Light Boosts Cognitive Performance and Alertness, New Study Says

By Amy Taylor on April 17, 2018

Light intensity affects a person’s cognitive function and sense of alertness, a Swiss study reveals. After a series of tests, they found that those who were subjected to a higher light intensity in the afternoon were more alert until early in the evening.

In the experiment conducted in the EPFL’s Solar Energy and Building Physics Laboratory (LESO), experts confirmed the old belief that lighting affects a person’s perception of sleepiness. But aside from stimulating the sense of alertness, experts found that the brighter the light is, the better people’s cognitive performance becomes.

Mirjam Münch, the lead author of the study, and her team wanted to know how people’s biological process of sleeping is affected by their perception of light during daytime. To do this, they recruited 29 young people and ask them to stay in a lab office with various lighting conditions. The experiment lasted for over two eight-hour sessions. During the first session, participants spent six hours in a room which has a lighting condition that’s similar to the natural light at around 1000-2000 lux. In the second session, the researchers reduced the light intensity to 170 lux – a condition wherein the participants perceive light in an enclosed room without a window and lit with artificial light.

Lighting Intensity and Cognitive Performance

To ensure that the participants have the same internal biological clocks, they were asked to maintain a regular sleeping schedule for seven weeks before going through the experiment. They were also given bracelets with built-in sensors and accelerometers so the scientists can detect and monitor their movements while inside the experiment office. And every 30 minutes, the researchers assessed the participants’ level of alertness.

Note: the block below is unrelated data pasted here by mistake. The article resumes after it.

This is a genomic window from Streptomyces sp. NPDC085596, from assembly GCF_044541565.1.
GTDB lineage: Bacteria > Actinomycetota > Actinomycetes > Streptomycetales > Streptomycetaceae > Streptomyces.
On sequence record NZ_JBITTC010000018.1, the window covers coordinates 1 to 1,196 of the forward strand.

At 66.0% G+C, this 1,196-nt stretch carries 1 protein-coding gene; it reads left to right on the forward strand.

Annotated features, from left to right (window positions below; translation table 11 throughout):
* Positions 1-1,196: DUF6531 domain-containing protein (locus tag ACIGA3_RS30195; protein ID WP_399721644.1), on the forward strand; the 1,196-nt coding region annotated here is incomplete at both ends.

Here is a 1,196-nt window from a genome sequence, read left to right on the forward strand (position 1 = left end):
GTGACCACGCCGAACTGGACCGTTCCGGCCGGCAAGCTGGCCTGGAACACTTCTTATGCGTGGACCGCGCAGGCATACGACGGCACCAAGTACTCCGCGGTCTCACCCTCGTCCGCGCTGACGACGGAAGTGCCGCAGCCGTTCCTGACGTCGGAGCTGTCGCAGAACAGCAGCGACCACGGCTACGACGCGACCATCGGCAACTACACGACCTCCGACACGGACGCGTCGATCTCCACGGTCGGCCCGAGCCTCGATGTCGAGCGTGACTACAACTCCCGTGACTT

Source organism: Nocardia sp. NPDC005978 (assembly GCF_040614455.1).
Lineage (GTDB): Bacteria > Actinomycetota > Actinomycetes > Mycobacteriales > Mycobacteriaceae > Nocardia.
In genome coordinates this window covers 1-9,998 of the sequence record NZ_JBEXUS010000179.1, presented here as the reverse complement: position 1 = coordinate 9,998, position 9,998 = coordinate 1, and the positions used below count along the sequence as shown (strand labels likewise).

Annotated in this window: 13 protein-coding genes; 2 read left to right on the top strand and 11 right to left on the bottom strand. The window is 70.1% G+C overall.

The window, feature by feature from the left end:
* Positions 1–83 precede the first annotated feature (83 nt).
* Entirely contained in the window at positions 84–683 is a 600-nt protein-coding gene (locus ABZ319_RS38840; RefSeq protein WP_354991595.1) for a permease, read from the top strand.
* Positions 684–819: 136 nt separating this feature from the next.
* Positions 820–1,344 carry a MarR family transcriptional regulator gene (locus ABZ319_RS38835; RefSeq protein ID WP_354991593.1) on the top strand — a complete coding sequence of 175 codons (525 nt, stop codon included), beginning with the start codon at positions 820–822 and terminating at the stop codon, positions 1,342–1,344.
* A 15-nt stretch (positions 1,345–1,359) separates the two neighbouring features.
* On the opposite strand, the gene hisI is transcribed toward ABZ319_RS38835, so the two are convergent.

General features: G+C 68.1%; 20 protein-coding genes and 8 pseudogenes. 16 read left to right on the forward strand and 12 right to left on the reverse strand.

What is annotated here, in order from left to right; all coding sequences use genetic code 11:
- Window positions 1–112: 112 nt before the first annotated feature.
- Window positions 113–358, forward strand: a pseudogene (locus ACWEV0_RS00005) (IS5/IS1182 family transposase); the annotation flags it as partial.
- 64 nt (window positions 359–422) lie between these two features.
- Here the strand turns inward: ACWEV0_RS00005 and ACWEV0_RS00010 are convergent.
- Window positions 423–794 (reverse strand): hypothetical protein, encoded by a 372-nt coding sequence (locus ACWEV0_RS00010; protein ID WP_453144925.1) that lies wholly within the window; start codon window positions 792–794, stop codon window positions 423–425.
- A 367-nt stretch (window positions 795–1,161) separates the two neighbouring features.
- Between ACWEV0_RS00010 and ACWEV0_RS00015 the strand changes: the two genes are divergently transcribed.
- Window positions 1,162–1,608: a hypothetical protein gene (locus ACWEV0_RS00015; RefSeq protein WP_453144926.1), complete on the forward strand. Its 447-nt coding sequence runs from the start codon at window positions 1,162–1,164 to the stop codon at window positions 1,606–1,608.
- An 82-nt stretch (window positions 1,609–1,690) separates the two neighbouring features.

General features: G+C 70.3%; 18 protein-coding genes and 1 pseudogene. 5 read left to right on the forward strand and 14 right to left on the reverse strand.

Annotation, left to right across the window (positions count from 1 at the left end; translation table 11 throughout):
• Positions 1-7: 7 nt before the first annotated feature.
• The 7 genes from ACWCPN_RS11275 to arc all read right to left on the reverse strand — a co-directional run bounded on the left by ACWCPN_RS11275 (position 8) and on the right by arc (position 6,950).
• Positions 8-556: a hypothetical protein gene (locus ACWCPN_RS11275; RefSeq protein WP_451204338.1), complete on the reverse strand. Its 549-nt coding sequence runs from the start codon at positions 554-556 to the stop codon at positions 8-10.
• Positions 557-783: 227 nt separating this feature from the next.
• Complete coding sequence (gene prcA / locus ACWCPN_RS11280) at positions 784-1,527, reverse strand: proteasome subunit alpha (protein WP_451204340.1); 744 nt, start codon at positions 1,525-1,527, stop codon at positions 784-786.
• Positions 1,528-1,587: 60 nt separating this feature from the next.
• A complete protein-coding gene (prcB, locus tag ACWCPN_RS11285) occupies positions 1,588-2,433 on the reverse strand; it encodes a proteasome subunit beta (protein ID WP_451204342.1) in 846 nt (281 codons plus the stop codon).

For the final assessment at each session day, the participants had a supplemental memory test in a darkened room (has light intensity of 6 lux) which run for 3 hours. At the end of the trial, the researchers took saliva sample from each of the participants to measure the concentration levels of their melatonin (hormones that regulate sleep) and cortisol (hormones released in response to stress) which are produced by the body after every 24-hour period.

The results revealed that the participants who were subjected to a higher light intensity during the afternoon were more alert as compared when they were subjected to the light intensity that is 10 times lower. Said level of alertness was sustained until early in the evening. The same is true with their cognitive performance, as reflected in the scores they got from the memory tests.

The researchers arrived on the same results even when there was no change in the participants’ cortisol and melatonin levels.

According to Münch, the study showed a direct relationship between the feeling of sleepiness as well as the cognitive performance and light intensity. She added that such benefit can be observed for such a period of time after the exposure. Their findings have been published in the journal Behavioural Neuroscience.

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